These controls can be found, if I just right click on our pool table here, in the Object Properties dialogue. Here, in the Mental Ray tab, we find localized per object controls for final gather, photons and even displacement. One object that has controls for Mental Ray specific features would be the 3ds Max camera. If I click here on the View Port POV menu, and then use the Select Camera option, you can see over in the Command panel that we gain access to features such as depth of field and motion blur, both of which we will take a look at using a little later on.
Finally with Mental Ray set as the production renderer, we also get Mental Ray specific controls on the Rendered Frame window itself. These, in reality, are just quick access controls that manipulate options found elsewhere in the UI, specifically the Render Setup dialog. But it is still good to know that these are here as they can oftentimes be very useful, particularly for quickly switching between various quality levels when doing test renders. Well, now that we know where in the 3ds Max UI Mental Ray tools can be found, let's take a bit of a step back for a minute or two and familiarize ourselves with some important Mental Ray terminology.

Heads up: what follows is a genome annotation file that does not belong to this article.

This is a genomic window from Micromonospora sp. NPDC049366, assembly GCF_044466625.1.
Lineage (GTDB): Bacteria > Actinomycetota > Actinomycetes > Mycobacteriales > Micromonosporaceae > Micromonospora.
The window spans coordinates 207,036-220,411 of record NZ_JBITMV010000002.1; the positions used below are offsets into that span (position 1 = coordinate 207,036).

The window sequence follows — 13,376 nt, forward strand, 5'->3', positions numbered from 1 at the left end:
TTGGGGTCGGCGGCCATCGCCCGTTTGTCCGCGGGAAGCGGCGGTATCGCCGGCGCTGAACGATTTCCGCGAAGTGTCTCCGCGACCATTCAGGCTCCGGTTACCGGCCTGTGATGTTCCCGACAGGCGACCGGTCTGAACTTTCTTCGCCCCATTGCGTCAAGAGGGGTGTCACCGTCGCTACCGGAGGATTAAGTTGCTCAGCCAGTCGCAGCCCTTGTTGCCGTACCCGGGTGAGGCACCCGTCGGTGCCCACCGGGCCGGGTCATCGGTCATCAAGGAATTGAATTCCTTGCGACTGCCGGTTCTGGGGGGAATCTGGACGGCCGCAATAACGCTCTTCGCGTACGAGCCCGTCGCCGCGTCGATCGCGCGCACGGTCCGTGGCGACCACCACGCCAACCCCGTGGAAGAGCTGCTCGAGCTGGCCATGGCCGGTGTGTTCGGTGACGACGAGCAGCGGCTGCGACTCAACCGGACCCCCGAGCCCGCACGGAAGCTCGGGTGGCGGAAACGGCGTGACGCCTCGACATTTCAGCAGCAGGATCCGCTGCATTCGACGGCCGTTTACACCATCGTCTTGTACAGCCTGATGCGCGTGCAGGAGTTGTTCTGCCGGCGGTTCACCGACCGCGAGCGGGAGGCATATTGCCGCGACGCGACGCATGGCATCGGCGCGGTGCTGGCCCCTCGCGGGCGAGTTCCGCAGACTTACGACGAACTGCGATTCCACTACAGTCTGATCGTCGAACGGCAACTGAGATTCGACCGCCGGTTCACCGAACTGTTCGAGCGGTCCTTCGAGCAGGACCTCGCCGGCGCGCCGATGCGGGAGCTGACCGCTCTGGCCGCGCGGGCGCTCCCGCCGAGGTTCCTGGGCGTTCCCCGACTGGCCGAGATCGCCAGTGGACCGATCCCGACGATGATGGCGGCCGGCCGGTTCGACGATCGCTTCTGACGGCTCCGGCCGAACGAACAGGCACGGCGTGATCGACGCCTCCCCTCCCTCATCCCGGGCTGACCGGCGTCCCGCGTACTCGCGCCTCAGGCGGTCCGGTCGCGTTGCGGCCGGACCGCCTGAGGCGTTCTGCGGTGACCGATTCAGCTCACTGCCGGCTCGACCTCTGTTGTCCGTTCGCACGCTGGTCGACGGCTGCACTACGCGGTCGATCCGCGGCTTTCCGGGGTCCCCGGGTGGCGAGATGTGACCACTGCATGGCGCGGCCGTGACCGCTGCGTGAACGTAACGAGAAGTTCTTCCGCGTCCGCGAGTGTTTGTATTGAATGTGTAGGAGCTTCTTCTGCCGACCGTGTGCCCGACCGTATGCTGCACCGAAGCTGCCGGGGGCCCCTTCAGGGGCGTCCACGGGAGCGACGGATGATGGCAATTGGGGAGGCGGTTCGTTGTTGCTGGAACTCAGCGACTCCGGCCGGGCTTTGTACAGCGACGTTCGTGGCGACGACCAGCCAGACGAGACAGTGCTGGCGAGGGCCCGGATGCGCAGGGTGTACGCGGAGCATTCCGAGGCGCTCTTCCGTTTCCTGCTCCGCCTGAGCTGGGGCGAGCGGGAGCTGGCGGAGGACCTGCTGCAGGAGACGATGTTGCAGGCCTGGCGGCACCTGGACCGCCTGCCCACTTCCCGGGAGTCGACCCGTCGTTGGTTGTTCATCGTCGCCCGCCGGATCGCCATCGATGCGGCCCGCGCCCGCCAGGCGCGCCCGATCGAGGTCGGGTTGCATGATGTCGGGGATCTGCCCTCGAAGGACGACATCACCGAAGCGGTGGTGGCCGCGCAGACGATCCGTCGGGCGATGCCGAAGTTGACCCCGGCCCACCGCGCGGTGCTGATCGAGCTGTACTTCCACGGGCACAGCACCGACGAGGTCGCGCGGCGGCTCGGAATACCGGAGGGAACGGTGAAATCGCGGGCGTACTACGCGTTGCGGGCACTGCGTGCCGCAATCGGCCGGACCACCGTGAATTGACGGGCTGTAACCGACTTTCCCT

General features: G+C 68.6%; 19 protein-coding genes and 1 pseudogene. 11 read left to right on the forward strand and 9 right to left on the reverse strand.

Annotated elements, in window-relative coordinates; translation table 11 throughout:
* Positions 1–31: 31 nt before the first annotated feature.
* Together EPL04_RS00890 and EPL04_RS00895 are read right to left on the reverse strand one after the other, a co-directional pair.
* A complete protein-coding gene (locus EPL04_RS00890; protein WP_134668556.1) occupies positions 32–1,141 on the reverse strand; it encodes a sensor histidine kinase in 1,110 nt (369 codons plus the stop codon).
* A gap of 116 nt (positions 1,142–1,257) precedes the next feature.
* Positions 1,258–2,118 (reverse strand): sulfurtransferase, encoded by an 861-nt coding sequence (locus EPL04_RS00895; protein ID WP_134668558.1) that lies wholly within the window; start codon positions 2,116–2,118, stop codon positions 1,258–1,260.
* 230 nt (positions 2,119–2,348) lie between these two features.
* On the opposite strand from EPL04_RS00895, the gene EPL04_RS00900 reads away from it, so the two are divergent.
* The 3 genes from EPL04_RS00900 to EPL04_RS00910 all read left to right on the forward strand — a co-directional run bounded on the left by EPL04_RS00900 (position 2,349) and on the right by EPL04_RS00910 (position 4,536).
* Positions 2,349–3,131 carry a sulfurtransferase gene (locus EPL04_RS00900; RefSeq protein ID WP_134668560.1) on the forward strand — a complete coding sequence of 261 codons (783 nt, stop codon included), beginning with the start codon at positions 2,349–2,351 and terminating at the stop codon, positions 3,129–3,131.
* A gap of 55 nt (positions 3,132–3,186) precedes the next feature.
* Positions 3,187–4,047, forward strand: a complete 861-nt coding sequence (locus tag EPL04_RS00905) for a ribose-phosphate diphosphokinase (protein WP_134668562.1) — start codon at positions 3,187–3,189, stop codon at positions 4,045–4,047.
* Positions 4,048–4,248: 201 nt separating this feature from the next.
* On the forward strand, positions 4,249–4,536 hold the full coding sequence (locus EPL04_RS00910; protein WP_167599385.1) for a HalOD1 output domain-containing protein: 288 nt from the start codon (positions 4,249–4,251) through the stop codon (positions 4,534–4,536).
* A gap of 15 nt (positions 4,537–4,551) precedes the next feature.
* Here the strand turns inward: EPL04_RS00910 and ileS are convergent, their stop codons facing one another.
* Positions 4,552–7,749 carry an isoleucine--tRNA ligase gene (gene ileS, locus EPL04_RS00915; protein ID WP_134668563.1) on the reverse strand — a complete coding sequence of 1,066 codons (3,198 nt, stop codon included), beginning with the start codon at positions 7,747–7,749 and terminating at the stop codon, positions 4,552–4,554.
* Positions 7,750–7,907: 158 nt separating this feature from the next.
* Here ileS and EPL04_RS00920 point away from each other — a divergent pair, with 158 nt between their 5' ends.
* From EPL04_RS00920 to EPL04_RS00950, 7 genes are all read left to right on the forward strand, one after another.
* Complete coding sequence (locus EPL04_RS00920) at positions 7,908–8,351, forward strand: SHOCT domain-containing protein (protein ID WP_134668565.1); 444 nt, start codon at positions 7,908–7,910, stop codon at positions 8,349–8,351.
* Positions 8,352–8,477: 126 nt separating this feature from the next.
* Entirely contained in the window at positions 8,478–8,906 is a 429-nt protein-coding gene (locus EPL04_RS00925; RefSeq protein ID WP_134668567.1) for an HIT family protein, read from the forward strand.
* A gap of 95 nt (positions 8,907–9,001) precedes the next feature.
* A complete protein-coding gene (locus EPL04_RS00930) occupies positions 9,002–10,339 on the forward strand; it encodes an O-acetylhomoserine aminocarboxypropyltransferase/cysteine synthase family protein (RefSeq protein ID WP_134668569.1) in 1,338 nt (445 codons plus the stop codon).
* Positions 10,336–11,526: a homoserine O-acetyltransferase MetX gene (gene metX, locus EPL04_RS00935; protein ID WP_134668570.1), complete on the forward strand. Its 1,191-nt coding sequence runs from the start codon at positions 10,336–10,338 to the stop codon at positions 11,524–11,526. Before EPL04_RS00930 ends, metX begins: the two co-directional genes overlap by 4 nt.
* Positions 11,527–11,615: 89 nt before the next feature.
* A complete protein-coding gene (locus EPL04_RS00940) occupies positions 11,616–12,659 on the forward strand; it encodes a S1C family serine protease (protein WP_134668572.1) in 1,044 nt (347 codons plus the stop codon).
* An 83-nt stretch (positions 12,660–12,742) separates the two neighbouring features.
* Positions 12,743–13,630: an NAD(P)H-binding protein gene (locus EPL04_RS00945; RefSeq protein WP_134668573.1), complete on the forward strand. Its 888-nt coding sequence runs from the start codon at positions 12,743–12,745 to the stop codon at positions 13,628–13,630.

This will stand as us in good stead, as we look to develop our Mental Ray skills throughout this course. In the next video then, we will take a look at Mental Ray's use of shaders in the rendering process.
- Setting mental ray as the render engine
- Working with ActiveShade mode
- Using Nvidia's imf_display tool
- Creating a daylight system
- Controlling the mental ray sun and sky
- Using Final Gather and photons, both individually and together
- Working with diffuse, reflective, translucent, and other materials
- Controlling render quality with image sampling
- Working with displacement mapping
- Using proxies